The comments on the original, pre-christian faiths of
the slavic countries re-emerging have been
I would agree that using the term "pagan" will have a
lot of bad connotations there; I've been reading some
Polish history, and it seems that (even while most of
the country had converted to christianity) the
Teutonic Knights had deliberately mislead western
europe into believeing Poland was still "pagan", and
used this as a pretext to wage war on them, as well as
for a recruiting tactic. And of course, "pagan" is
the christian term for "non-believer", or is at least
in the contexts I've heard it.
As regards "paganism" in places like the USA, one must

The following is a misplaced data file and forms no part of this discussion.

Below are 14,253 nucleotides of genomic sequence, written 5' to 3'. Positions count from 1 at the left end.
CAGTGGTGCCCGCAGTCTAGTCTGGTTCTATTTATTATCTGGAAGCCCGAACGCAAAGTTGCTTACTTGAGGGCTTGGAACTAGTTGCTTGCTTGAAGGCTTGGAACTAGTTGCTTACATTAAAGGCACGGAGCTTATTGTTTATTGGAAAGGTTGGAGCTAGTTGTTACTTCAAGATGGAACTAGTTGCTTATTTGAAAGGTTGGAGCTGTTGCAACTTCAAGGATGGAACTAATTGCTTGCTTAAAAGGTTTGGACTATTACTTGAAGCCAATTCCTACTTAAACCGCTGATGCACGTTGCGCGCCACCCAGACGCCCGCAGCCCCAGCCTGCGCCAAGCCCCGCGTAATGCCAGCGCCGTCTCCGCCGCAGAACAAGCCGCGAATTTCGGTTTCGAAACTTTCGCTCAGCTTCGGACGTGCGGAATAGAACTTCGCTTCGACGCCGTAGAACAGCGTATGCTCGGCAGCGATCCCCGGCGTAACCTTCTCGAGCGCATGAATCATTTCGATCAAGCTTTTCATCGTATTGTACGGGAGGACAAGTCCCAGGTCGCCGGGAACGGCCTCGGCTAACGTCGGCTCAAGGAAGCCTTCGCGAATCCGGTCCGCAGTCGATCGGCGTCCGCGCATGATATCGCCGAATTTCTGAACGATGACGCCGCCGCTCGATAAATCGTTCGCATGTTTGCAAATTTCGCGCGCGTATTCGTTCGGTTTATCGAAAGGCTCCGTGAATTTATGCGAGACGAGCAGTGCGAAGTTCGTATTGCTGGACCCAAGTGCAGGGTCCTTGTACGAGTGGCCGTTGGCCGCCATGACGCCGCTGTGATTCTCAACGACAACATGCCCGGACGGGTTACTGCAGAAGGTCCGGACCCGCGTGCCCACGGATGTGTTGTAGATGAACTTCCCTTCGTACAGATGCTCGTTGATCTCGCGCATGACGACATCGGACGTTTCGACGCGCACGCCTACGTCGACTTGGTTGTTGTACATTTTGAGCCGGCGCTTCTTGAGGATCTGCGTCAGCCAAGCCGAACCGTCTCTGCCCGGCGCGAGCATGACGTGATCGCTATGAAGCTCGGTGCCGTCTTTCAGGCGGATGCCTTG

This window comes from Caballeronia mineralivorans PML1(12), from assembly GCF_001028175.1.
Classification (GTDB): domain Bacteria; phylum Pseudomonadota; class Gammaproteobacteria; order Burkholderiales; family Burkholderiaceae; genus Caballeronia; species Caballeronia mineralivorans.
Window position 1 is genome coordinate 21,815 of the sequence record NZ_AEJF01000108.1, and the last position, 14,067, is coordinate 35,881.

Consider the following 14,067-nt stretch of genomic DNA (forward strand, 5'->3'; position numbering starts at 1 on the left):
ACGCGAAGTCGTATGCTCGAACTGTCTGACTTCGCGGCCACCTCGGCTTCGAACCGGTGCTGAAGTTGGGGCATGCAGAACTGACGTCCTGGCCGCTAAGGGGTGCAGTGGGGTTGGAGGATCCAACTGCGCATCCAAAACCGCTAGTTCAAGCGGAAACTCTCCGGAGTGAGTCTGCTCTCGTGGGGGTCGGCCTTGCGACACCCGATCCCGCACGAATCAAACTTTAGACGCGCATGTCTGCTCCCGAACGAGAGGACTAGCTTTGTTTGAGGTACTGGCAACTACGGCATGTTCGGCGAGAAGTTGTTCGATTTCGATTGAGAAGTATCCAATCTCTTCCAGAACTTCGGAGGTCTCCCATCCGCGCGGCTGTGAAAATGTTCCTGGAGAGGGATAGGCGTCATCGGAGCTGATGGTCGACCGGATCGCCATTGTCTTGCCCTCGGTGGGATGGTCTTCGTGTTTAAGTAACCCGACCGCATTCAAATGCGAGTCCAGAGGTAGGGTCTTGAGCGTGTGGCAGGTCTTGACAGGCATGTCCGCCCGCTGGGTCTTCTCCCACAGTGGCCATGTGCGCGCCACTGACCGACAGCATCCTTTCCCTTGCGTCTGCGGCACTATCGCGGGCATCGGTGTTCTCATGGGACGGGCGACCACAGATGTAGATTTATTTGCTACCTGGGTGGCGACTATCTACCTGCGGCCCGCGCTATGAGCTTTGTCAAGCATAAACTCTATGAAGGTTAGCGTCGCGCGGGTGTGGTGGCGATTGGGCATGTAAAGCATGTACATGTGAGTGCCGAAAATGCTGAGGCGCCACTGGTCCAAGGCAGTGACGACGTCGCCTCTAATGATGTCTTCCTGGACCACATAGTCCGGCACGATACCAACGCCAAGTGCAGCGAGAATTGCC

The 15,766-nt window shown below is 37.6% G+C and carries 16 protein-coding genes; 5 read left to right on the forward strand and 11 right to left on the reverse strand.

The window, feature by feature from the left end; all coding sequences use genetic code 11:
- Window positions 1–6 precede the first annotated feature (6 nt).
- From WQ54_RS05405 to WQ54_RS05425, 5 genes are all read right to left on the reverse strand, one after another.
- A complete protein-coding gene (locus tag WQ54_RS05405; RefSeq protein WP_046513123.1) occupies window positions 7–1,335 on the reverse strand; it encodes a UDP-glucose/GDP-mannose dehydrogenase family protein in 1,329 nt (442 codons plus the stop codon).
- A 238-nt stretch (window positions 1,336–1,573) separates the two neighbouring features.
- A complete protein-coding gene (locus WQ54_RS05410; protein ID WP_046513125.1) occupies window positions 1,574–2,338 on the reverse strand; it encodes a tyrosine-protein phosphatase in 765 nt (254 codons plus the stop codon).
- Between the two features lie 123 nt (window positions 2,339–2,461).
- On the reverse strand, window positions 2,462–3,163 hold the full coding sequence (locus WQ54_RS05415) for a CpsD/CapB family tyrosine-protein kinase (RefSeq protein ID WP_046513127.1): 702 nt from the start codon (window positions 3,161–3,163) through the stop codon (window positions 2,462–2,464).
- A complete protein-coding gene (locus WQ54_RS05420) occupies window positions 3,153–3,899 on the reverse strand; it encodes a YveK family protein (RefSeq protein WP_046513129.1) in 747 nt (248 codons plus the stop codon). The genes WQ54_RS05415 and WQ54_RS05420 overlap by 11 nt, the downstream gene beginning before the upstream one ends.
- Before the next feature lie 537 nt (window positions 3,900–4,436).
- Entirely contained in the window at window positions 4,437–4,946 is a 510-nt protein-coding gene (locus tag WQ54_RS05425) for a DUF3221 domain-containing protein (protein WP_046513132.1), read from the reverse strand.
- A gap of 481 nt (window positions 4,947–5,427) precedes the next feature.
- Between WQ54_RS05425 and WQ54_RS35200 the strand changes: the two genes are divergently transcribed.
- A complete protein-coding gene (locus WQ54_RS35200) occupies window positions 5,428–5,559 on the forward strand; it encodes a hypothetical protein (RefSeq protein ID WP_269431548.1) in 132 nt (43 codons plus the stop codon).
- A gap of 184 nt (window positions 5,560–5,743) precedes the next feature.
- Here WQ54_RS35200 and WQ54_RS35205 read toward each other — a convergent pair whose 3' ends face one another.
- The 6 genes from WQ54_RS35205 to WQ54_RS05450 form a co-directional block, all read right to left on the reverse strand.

recall that the culture here is a fragmented one, born
of many traditions, and that makes it difficult to
return to _any_ ethnic tradition in strength!
Britain, too, is a melange of many cultures, and the
language itself was formed as a hybrid of several of
cultures. While they have somewhat more consistency
of ethnic origin, much of the past history of it has
gotten lost in the shuffle, so to speak.
I'm glad to hear that Eastern Europe, after all it has
been through, is still able to resurrect (heh!) some
truly old traditions...
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